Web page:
Free school meals for the whole school to solve the hunger of poor children?

Free school meals for the whole school to solve the hunger of poor children?

In some parts of the UK, breakfast and lunch will be provided free of charge to all students in order to cope with the hunger problem of school children. About 20% of the children in Hong Kong are hungry due to poor family conditions. The Government needs to review the existing measures and provide systemic food assistance.

Guaranteed self-respect

The Fulham and Hammersmith District Council in London launched a new program on Wednesday (5th) to enjoy free school breakfast and lunch regardless of the student’s family income. The plan is funded by local developers as a condition for the development of real estate projects. The council said that although the UK had provided free school breakfast or lunch for poor children, many people in need did not benefit from various reasons.

According to the latest data from the local government this year, about one-fifth of the children in the country live in food insecure families. According to the charity Child Poverty Action Group, hunger causes children to lose learning and social opportunities, and teachers say that students need to have enough nutrients to support their studies and participate in extracurricular activities.

Why not just send food to children in need, but to all children? There is a precedent in the move in the UK. Many of the poor children in the town of Blackpool who are really in need are not willing to receive free breakfast because they are worried about being negatively labelled. They are provided to all primary school students in 2012 to protect their self-esteem.

In Hong Kong, children from low-income families have received government-funded free lunch at school since the 2014/15 school year. Primary 1 to P6 students are only allowed to receive a “full subsidy" under the Student Financial Assistance Scheme and a full-time government, subsidised or direct-funded primary school to receive lunch at the school they attend.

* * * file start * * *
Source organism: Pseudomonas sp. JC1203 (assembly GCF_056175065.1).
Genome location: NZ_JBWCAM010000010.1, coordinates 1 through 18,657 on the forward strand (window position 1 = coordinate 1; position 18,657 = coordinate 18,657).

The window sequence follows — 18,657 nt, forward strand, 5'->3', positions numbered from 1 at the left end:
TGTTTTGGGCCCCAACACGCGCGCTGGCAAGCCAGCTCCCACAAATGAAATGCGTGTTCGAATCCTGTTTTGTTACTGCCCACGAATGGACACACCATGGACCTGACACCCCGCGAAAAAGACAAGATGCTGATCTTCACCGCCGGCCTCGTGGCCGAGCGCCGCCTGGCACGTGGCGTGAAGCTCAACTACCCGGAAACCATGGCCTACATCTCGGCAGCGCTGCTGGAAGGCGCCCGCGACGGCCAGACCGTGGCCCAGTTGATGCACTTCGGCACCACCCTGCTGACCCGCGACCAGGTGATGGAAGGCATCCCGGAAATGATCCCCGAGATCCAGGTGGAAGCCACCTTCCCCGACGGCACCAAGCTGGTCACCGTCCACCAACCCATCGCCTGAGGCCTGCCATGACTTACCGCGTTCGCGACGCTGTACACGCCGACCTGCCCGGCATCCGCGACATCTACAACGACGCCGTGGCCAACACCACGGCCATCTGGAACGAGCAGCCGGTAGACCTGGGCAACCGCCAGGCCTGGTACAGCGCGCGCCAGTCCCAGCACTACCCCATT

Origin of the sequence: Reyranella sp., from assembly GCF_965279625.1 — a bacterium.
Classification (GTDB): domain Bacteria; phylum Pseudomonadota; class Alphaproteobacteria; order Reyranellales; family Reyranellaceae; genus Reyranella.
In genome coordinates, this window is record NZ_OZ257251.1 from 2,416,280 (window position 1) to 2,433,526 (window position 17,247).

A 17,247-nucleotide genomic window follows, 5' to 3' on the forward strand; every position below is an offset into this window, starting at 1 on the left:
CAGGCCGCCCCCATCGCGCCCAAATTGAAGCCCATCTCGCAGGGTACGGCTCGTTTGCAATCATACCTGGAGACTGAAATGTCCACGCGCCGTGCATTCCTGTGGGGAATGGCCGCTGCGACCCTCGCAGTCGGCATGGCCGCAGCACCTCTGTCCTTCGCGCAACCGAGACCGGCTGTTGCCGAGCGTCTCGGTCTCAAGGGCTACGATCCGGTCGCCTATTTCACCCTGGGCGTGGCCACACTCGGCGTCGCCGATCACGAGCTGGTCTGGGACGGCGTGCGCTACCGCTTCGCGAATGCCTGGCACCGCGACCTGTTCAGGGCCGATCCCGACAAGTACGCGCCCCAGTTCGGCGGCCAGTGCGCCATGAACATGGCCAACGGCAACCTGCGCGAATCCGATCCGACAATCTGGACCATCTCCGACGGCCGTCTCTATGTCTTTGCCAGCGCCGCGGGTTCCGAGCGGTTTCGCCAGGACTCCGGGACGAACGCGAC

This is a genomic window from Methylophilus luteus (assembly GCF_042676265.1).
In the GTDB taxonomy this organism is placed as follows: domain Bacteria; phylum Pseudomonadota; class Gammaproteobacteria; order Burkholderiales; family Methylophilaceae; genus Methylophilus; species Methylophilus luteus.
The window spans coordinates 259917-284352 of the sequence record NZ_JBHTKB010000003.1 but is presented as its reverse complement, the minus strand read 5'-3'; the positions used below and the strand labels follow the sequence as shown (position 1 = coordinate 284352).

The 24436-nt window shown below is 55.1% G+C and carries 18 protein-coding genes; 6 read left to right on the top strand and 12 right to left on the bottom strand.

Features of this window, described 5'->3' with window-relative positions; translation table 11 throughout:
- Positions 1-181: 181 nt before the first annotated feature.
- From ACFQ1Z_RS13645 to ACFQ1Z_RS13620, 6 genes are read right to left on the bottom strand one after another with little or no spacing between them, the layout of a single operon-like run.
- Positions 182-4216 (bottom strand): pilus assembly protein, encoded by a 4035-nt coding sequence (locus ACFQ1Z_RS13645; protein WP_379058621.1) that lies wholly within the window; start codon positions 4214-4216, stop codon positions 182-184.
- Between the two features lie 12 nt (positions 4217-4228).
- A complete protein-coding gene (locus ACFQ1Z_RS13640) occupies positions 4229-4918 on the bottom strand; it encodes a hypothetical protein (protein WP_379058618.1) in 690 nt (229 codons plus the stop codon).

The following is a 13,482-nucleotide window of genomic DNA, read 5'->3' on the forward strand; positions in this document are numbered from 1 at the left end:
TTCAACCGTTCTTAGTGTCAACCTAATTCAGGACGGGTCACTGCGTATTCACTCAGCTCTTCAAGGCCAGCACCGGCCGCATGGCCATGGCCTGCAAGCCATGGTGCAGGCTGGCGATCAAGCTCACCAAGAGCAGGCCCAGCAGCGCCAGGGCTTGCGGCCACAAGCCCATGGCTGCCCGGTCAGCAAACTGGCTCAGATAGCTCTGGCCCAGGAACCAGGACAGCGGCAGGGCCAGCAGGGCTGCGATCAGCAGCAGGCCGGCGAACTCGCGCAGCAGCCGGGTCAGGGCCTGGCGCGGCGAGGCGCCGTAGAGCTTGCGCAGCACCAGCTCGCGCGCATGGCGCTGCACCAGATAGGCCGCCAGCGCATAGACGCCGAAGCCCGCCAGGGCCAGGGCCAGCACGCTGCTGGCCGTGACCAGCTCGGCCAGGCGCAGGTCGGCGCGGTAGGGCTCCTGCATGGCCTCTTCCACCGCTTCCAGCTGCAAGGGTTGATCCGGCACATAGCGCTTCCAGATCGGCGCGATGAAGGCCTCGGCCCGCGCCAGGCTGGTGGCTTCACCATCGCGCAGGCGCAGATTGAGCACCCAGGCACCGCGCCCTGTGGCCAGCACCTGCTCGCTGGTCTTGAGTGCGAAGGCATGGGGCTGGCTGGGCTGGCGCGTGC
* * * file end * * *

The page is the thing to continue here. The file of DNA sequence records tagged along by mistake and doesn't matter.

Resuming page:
Nearly 20% of the grassroots children in Hong Kong have been hungry

However, although there is a saying in Hong Kong that “Hong Kong is hungry," the results of the survey released by the Civil Service Centre last year showed that as many as 87% and 82.3% of the grassroots children in the local area ate less meat and dairy food, and more Nearly 20% (17.6%) have been hungry or have not eaten all day.

Project Director Li Miaoling said yesterday that although the Hong Kong Government provides free lunch at school, many people in need, including those receiving half-subsidy or in-service family allowance, have not benefited from the inconsistency. Many of these families live in mortuaries. They are forced to work long hours due to housing pressure. They are incapable and have no suitable diet for their children.

Locally, for practical reasons, it is not possible to send free brunch to all students in London. In contrast, the US systemic approach is more worth considering. Mississippi’s free and funded campus lunch program once only benefited 7 to 80% of students in need, below the 95% required by the federal government. The local education department set up an inter-departmental database in 2017 to work with other government departments and the US Supplementary Nutrition Assistance Program (SNAP) to accurately identify the students in need and to reduce the process of filling out and processing the relevant documents. The rate is over 95%.